[Numpy-discussion] C Extensions, CTypes and "external code & libraries

David Cournapeau cournapeau@cslab.kecl.ntt.co...
Wed Feb 13 19:58:08 CST 2008


On Wed, 2008-02-13 at 08:20 -0800, Lou Pecora wrote:
> --- David Cournapeau <cournape@gmail.com> wrote:
> 
> > But the real question is : if you are concerned with
> > code bload, why
> > using static lib at all ? Why not using shared
> > library, which is
> > exactly designed to solve what you are trying to do
> > ?
> > cheers,
> > David
> 
> Yes, a good question.  Two reasons I started off with
> the static library.  One is that Gnu instructions
> claimed the dynamic library did not always build
> properly on the Mac OS X.

If true, that's a good argument. I don't know the state of libtool of
mac os X (the part of autotools which deals with building libraries in a
cross platform way). Given the history of apple with open source, I
would not be surprised if the general support was subpar compared to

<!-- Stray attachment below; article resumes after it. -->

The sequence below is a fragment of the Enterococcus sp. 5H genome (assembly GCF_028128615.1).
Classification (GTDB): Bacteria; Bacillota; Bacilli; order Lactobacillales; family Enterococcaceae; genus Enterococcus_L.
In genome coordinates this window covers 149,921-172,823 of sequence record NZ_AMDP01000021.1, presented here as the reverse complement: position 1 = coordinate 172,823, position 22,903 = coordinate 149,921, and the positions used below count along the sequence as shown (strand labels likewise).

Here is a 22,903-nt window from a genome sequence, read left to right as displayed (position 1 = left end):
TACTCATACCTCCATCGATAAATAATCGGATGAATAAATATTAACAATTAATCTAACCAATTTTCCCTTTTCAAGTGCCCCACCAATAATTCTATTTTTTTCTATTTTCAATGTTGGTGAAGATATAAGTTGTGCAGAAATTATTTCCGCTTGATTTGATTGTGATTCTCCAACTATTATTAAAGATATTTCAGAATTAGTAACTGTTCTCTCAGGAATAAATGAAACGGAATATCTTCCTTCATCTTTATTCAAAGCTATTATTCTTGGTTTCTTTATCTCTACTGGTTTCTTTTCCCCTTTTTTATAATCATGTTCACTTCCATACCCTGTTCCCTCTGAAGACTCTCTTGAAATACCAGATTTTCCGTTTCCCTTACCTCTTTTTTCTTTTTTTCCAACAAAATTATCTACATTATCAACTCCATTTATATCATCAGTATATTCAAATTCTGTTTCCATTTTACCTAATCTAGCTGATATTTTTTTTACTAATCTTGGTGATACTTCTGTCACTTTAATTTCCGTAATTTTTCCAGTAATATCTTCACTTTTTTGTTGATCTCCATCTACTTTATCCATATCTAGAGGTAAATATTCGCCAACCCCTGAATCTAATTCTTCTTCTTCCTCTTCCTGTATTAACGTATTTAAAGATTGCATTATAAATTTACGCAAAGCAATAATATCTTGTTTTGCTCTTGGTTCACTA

other unices.

>   So I just built the static
> GSL and figured if I got that to link up to my code, I
> could then spend some time trying the dynamic build. 
> The other reason is that I am just learning this and I
> am probably backing into the "right" way to do this
> rather than starting right off with the right way. 
> Maybe my worries about bloat and (even more) time to
> load are not important for the GSL and the code will
> load fast enough and not take up too much in resources
> to matter.  

I don't know what kind of applications you are developing, but taking
care of the time to load the application because of the huge number of
symbols seems like really premature optimization to me. That's the kind
of problems you don't see if your applications are not huge (or
developed with C++, which put a huge pressure on the linker/loader tools
by its very nature).

Also, note that all modern OS (this includes even windows since NT) do
not load the whole shared library in memory, and that two applications
needing the GSL will share the same version in memory. The same
"physical page" of a shared library can be "mapped" into different
address spaces (for different processes). I use "", because that's a
huge over-simplification, and that's where it reaches my own
understanding of the thing. This sharing cannot happen for static
libraries.

cheers,

David



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